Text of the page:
STRENGTHS and WEAKNESSES Natural Law

Autonomous and rational

 

Natural law is an autonomous, rational theory and it is wrong to say that you have to believe in God to make sense of it. Aquinas speaks of “the pattern of life lived according to reason”. You could be a Darwinian atheist and believe in natural law derived by empirical observation, with the primary precept of survival (Aquinas’ preservation of life). Dawkins go so far as to argue for a natural genetic tendency to be altruistic: a lust to be nice.

 

“The theory of Natural Law suggests..morality is autonomous. It has its own questions, its own methods of answering them, and its own standards of truth…religious considerations are not the point”. Rachels (2006:56)

A Fixed Human Nature

 

Aquinas believes in one fixed, shared human nature with certain natural properties eg heterosexual. But evidence suggests there are gay genes and so there is no one natural human nature, but many. This is actually a form of the naturalistic fallacy, the movement from an “is” to an “ought”.

 

“It may be that sex does produce babies, but it does not follow that sex ought or ought not to be engaged in only for that purpose. Facts are one thing, values are another”.

Rachels (2006:52)

An exalted view of human beings

 

Humans are capable of using their reason to work out how to live. So we are not slaves to our passions or our genes. Natural Law has a purpose: a flourishing society and a person fulfilled and happy. It is not ultimately about restricting us by rules, but setting us free to fulfil our proper purpose, inherent in our design: to rationally assent to personal growth. If we can agree on our purpose we can agree on what morality is for. Moreover, we don’t have to accept the fact/value division inherent in G.E. Moore or A.J.Ayer’s philosophy.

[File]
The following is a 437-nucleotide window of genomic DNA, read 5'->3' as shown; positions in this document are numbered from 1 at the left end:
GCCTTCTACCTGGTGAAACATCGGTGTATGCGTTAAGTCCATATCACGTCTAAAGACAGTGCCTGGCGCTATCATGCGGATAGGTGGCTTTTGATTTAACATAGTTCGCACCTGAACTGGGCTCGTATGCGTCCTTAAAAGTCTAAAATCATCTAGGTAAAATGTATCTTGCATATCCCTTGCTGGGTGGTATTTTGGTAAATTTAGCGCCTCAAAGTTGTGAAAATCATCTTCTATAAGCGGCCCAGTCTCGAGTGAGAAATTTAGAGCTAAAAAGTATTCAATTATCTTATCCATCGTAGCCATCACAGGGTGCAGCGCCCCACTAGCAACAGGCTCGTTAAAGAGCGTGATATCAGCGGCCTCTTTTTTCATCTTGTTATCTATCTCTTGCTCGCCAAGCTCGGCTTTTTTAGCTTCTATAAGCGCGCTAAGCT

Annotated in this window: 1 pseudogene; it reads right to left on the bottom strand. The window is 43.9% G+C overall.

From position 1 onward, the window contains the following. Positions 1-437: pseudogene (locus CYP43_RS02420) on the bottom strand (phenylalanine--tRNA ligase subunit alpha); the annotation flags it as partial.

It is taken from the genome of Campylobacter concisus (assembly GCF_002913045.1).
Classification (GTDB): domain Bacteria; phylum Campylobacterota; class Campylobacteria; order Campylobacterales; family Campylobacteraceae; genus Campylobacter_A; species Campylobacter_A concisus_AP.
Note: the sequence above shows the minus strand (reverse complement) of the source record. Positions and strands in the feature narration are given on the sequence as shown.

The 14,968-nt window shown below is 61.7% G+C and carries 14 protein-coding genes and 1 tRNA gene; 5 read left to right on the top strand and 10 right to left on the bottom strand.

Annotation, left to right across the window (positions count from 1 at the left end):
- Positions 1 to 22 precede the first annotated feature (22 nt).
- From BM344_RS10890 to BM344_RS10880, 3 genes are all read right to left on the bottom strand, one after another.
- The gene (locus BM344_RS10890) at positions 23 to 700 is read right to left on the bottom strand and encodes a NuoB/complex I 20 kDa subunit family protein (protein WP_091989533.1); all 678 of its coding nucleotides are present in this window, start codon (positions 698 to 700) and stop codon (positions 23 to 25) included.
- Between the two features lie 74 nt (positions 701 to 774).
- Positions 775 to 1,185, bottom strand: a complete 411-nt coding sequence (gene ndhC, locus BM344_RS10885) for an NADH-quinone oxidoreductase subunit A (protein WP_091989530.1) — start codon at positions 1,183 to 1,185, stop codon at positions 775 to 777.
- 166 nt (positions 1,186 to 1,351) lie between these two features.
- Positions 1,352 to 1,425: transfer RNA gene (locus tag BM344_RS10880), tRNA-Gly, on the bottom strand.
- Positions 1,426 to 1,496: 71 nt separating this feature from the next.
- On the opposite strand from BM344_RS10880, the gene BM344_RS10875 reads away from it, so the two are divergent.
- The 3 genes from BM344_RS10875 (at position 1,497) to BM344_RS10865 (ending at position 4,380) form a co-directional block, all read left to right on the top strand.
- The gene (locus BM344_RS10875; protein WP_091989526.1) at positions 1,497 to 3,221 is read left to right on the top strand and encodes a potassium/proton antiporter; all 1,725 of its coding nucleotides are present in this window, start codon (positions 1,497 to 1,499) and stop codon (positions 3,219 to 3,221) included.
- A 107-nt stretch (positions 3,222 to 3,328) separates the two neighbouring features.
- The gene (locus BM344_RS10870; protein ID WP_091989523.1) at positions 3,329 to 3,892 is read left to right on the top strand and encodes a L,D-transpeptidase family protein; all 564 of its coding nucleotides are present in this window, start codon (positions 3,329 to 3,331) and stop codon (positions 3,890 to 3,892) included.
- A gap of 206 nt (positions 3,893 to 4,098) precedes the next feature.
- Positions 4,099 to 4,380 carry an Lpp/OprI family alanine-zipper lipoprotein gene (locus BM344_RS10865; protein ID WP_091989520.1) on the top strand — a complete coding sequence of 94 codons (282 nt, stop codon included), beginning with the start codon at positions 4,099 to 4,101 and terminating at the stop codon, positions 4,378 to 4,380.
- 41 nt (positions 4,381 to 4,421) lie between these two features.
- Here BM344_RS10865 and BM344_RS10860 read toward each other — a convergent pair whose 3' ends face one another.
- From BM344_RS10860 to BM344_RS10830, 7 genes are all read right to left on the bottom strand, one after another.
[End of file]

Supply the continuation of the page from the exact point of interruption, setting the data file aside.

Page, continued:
“The natural world is not to be regarded merely as a realm of facts, devoid of value or purpose. Instead, the world is conceived to be a rational order with value and purpose built into its very nature.” Rachels 2006: 50

An optimistic view

 

Aquinas believes that we innately (we are born with) have a “tendency to do good and avoid evil”, which he calls the synderesis rule. This is in contrast with Augustine who believes that, due to the Fall, we are born into sin, the sin of Adam, or perhaps the view of psychologists like Freud, that natural selfishness becomes moralised by upbringing and socialisation.

 

 

This is clearly an optimistic view given human beings propensity to destroy life in war, exploit other sentient creatures for our own ends, misuse sex, indulge in antisocial behaviour, and prefer the X box 360 to education.

Flexible

 

Again, it’s a misunderstanding to think of Natural Law as inflexible. The primary precepts may be general and unchanging, but as Aquinas himself argued, secondary precepts (the application of primary precepts which create the apparent absolute rules of Natural law) can change depending on circumstances, culture and worldview.

 

The Doctrine of Double Effect is also a way to escape the moral dilemmas which exist when two rules conflict. (See Pojman pgs 47-51)

Immoral outcomes

 

Natural Law has been interpreted to ban contraception, because this interferes with the natural primary precept of reproduction. But a. it’s not clear that sex is exclusively for reproduction, in fact, the function of bonding may be primary and b. the consequence of this policy in Africa has had evil effects of the spread of AIDS and the birth of AIDS infected children who often become orphans living on the streets.

 

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